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Climate Change - A potent threat to polio eradication

Polio virus has been crippling the world and threatening the longevity of human life since prehistoric times.

06, December 2023 COP28

Cover image: While southern Pakistan reels from the adverse effects of El Nino and severe droughts, a committed polio worker administers vaccines to the hardest-to-reach area in Balochistan. Photo credit: Pakistan Eradication Program

What lurked around for millennia as the most feared disease in the world, finally found its way out of people’s life in the early 1950s when US physician Jonas Salk created the first anti-polio vaccine, followed by the development of oral polio vaccine (OPV) by physician and microbiologist Albert Sabin. These efforts marked a watershed moment in the history of modern medicine.

Today, the Global Polio Eradication Initiative has put the cases of poliovirus in a nosedive from 350,000 cases annually in 125 countries to just 7 cases, while Pakistan still being a battleground for wild poliovirus with six reported cases in 2023 - a grim reminder that the fight is far from over.

With more donors joining hands to fight polio through collective resources and expertise, the US$160 million investment by the Islamic Development Bank in Pakistan through the Lives and Livelihoods Fund has been critical in securing 92 million oral poliovirus vaccines for 43 million children across the length and breadth of the country and operationalizing immunization activities.

In the absence of polio vaccine and a systematic vaccination operation, the wild poliovirus would have cut short the childhood of close to 0.8 million children across Pakistan. The case fatality ratio for paralytic polio is generally 2% to 5% among children and up to 15% to 30% among adolescents and adults. It increases to 25% to 75% with bulbar involvement.

Yet, as we make strides towards complete eradication of poliovirus, we must not lose sight of the potent threat that can sabotage our progress and hard-earned gains. One such threat is climate change. Climate change can undermine not only our efforts and outputs in the fight against polio, but can also break the back of vital health infrastructure, sanitation system, and manpower which are the mainstay of successful polio operations.

pakistan-polio-water.jpg Another unsung hero - a female polio worker cleaves through waiste-deep flood waters in Sanghar district during the national immunization campaign in 2023. Photo credit: Amir Guirro/Climate Journalist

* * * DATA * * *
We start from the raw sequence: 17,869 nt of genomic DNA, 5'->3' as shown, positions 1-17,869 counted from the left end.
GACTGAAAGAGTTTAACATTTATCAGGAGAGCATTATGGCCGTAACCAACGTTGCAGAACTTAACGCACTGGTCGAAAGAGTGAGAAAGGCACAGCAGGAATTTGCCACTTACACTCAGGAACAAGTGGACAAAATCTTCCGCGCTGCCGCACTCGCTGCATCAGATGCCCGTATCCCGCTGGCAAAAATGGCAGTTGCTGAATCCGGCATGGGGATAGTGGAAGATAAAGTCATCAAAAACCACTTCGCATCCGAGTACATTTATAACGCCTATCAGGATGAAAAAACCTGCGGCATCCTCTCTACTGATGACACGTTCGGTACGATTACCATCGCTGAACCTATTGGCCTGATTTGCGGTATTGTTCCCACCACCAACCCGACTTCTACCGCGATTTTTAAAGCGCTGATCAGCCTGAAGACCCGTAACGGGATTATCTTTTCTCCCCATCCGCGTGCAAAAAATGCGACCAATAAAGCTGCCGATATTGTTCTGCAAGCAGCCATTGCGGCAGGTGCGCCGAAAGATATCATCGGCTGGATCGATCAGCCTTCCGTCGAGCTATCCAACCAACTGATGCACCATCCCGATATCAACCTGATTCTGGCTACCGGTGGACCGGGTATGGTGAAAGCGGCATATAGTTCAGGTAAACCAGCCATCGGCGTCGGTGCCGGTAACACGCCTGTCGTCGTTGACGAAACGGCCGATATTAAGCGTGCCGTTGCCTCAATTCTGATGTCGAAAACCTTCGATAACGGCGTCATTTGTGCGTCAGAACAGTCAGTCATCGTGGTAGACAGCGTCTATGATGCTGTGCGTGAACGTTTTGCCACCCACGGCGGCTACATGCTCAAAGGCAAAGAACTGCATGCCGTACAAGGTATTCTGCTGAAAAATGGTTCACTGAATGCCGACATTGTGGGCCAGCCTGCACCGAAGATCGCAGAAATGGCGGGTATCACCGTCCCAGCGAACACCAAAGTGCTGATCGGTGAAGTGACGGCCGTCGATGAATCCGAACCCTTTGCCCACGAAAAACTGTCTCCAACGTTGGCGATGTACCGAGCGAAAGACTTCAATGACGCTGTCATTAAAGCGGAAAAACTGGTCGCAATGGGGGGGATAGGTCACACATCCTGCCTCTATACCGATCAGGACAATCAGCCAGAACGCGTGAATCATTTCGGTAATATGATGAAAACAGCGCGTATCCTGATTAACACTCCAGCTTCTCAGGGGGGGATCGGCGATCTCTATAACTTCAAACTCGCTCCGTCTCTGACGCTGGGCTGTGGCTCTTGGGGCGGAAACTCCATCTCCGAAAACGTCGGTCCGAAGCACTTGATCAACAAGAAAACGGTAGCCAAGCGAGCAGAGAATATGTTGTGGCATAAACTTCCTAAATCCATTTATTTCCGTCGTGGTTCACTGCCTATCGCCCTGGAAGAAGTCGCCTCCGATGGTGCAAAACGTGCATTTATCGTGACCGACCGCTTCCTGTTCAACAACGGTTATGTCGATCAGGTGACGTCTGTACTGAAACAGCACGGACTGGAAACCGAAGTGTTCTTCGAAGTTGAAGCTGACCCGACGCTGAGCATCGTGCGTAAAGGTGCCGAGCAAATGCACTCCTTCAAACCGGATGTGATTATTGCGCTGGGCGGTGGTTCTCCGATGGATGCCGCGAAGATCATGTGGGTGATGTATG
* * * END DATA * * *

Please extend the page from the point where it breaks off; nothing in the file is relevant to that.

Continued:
Pakistan being prone to natural disasters, witnessed a wholesale devastation in the wake of unprecedented monsoon rains and flooding in 2022, affecting 33 million people, including polio workers and health staff in 116 districts across the country. Around 888 health facilities were damaged in the country, of which 180 were destroyed, leaving millions of people without access to health care and medical treatment.

In the same year, Pakistan had already reported 15 cases of wild poliovirus, but the biblical rains and floods stalled the nationwide polio vaccination campaign in affected areas. The operations resumed after the monsoon rains had abated, leaving the health system under visible strain of coping with water-borne disease outbreaks while trying to sustain polio prevention efforts.

The intersection between polio and climate change further deepens in light of the sanitation infrastructure that can be overwhelmed by heavy flooding, thus making underwater sources a potential transmission pathway of poliovirus and further depleting country’s capacity to prioritize it.

Overall, the genesis or spread of poliovirus can also be linked to climate changes emerging from ocean warming, deforestation, and desertification etc. Their compounding effects can throw a spanner in the eradication efforts, burden resources and challenge our collective resolve.

Our experience from the Pakistan Polio Eradication Program guides us to integrate climate stressors and risks, resilience measures, and immunization schedules into disaster response plans from the very start.

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